Brewer v. Chrysler
Car dealership led plaintiff to believe he would be awarded dealership rights
They tell him because he no longer has $50K, he can’t have dealership

But he did have the money, but then spent it on things they told him to do
    Plaintiff gets restitution damages
           o Legal rules (especially restitution) a way of softening hard bargaining
    Defendant “kept plaintiff on a string”, shouldn’t benefit from his work without
           o Detrimental Reliance- defendant created an expectation on part of the
              plaintiff, which he relied on to his detriment

      Plaintiff lodged a quantum meruit (as much as he deserves) claim
      in quantum meruit claims, services must have been rendered in circumstances
       which disclose an intention that they should be paid for

Normally you cannot lodge a claim for expenses in negotiating or bidding
    but there are exceptions- if person’s work goes beyond work normally expected in
      a proposal, etc, and there is mutual understanding that work is not being done

Duty of Confidentiality-occurs when there are fiduciary obligations (a moral concept-
when one party has power over another party and must protect their interests)
    i.e. teacher/student, parent/child, trustee/beneficiary, director/corporation, etc.

duty of confidence = using or disclosing confidential information

fiduciary obligation = obliged not to act to other’s detriment

Lac Minerals v. Corona
Lac is senior, Corona is junior mining company
Lac bought neighbouring property based on info received in the course of negotiations of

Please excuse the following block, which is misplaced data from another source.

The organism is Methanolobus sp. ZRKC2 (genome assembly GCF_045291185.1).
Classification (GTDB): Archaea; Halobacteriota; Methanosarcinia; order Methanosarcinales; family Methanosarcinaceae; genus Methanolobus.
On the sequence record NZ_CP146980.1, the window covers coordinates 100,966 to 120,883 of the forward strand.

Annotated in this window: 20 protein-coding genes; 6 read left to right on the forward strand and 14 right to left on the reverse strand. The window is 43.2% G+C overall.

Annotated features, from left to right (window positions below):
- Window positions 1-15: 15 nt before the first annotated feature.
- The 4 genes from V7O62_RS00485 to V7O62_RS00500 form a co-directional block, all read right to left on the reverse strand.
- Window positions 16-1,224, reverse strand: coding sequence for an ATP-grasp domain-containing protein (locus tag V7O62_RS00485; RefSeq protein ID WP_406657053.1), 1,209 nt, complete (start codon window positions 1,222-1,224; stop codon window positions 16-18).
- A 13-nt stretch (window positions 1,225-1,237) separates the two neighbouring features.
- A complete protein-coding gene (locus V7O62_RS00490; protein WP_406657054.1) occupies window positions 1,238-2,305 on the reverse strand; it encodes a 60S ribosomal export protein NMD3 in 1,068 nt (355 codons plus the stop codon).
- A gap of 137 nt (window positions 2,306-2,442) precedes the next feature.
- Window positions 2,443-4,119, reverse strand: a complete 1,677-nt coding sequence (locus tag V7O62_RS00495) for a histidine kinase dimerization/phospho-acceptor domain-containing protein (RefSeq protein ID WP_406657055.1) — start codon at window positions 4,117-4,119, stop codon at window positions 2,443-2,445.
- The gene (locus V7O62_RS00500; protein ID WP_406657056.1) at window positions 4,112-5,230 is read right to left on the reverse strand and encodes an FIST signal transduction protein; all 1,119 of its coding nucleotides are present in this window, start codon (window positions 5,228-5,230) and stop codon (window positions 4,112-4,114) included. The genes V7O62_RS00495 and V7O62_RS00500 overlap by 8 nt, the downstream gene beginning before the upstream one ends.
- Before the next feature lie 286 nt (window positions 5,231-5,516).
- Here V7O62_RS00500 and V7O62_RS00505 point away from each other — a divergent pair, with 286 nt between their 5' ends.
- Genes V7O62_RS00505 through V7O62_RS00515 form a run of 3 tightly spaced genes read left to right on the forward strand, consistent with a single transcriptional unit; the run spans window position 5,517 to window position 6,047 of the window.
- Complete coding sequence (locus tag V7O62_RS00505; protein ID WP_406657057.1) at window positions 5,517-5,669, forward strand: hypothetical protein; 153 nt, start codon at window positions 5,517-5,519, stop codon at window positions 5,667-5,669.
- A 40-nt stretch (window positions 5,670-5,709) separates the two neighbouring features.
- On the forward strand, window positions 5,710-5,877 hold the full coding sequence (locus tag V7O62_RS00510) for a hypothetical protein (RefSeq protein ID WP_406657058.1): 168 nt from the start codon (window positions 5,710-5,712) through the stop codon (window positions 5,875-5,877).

possible joint venture, Corona sues
    some judges found that Lac breached both fiduciary obligations and duty of
        confidence, some found that they only breached duty of confidence
    Difference affects remedies- transferring the mine to Corona (fiduciary) or
        damages (duty of confidence)
    constructive trust- goal of imposition of fiduciary obligations is to promote and
        preserve desired social behaviour and institutions- social utility/deterrence
            o courts are essentially invoking a duty to bargain in good faith

Battle of the Forms

usually occurs when both sides did not read all the forms and conditions, and as a result
there a conflicting terms in the contract
not fair to say that there is no contract at all

“last shot” rule- battle is won by person who fires the last shot, and puts forward the latest
terms and conditions

“First blow” rule- “a definite expression of acceptance operates as an acceptance even
though it states terms different from those offered”- (“unless consent is expressly made
conditional on consent to the different terms”)

Middle ground is “knock-out” rule

Butler Machine Tool v. EX-CELL-O
    Sellers (Butler) made offer and on back of form said that their terms to prevail
       over any terms and condition’s in the buyer’s order
    Their terms included a price escalation clause
    Buyer’s order said that they accepted “on terms and conditions therein”, some of
       which were different from seller’s terms
    Buyer’s form contained an acknowledgement slip
    Sellers completed and returned the acknowledgment slip with a letter saying that
       the contract was being entered into in accordance with the seller’s offer of May 23

      Denning says the documents must be considered as a whole (so perhaps he is
       using knock-out rule), and taken as such the acknowledgement of June 5 is the
       decisive document
      This document was not a counter-offer but simply and identification of subject
      It made it clear that contract was on buyer’s terms, which did not include price
      maybe he is using last shot rule because last set of rules (those without price
       escalation clause) prevailed
      case illustrates that “battle of the form” rules are very arbitrary

Tywood Industries v. St. Anne-Nackawic